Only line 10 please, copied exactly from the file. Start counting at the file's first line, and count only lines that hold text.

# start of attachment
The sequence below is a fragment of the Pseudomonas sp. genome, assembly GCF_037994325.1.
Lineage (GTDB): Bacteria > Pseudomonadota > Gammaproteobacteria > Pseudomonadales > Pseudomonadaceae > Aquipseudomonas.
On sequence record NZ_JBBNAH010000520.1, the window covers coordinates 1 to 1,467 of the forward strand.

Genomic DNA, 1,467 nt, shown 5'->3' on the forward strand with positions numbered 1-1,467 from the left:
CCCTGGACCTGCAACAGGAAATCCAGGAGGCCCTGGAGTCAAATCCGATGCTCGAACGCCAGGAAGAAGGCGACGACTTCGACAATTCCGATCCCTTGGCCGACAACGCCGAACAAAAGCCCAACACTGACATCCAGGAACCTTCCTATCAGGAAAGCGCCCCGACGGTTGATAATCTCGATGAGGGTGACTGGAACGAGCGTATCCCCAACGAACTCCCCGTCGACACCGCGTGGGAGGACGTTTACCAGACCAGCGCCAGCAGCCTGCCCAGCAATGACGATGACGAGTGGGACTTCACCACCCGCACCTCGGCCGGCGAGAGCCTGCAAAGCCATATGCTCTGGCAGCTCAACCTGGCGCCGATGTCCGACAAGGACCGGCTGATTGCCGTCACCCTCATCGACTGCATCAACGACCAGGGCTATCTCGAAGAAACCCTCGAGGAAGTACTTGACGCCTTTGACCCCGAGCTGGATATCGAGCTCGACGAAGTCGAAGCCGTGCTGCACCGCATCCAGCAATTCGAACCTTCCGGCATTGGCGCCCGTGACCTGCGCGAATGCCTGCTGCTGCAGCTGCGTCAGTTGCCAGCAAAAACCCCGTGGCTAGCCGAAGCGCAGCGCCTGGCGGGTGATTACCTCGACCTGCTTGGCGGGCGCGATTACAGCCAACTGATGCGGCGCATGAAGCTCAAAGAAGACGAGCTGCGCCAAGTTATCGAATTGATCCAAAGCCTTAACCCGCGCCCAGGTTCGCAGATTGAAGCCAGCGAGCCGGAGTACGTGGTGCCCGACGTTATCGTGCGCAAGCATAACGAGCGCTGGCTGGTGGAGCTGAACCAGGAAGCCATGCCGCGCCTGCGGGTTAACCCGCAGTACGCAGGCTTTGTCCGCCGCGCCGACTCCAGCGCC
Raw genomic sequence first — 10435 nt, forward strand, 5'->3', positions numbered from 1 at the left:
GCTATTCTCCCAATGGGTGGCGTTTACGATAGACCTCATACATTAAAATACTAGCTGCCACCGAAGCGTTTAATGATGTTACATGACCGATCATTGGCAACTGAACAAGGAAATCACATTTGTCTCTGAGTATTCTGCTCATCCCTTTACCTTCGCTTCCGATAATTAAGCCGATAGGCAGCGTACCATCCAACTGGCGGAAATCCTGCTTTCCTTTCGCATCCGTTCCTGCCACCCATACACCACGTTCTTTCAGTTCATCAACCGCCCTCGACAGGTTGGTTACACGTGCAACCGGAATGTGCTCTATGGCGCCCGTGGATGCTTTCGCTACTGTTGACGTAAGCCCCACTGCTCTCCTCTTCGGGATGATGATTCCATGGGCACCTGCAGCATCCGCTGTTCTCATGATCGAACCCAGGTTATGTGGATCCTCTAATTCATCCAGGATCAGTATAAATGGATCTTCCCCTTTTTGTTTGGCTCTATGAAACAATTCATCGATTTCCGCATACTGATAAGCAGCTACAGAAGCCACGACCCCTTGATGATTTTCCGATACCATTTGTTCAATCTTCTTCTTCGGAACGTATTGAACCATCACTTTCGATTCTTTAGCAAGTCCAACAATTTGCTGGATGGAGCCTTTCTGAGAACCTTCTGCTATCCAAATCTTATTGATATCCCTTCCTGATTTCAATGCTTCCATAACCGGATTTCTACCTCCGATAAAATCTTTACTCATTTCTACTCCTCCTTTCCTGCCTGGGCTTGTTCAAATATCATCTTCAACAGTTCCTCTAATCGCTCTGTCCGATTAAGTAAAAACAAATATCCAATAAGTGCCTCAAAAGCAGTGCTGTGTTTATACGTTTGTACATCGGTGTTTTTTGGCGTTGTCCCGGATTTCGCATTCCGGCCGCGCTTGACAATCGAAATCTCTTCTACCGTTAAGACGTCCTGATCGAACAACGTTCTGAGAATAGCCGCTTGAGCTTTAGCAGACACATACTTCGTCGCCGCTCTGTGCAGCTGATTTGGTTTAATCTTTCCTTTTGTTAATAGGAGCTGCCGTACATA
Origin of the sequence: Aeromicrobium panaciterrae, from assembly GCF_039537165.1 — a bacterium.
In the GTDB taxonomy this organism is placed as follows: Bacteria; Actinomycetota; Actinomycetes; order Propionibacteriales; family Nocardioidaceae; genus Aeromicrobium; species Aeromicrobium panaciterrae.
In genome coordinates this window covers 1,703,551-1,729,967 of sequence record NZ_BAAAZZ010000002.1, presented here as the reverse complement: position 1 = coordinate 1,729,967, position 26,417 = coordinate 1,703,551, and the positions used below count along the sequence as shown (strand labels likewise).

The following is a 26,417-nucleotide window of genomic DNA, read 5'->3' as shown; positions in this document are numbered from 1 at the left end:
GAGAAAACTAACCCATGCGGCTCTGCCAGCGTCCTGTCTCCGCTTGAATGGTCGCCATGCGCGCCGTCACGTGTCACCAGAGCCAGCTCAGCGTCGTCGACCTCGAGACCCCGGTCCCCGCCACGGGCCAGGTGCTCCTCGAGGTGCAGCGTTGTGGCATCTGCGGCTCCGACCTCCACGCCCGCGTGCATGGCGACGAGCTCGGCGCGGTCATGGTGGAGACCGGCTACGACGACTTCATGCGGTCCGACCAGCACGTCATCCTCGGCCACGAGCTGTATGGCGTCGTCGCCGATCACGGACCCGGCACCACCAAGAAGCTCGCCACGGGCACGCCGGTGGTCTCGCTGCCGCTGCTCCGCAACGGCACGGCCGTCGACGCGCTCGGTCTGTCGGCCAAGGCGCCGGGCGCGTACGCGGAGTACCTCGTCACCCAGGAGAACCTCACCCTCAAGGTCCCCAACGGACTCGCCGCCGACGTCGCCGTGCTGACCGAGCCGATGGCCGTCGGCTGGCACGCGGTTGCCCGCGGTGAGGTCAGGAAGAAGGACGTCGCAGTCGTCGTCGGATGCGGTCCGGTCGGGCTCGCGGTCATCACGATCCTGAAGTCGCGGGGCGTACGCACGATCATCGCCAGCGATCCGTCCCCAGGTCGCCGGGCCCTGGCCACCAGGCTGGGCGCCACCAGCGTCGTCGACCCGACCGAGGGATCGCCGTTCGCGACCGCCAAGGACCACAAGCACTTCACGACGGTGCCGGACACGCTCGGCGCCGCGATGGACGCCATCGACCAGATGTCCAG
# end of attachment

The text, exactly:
In genome coordinates this window covers 1,703,551-1,729,967 of sequence record NZ_BAAAZZ010000002.1, presented here as the reverse complement: position 1 = coordinate 1,729,967, position 26,417 = coordinate 1,703,551, and the positions used below count along the sequence as shown (strand labels likewise).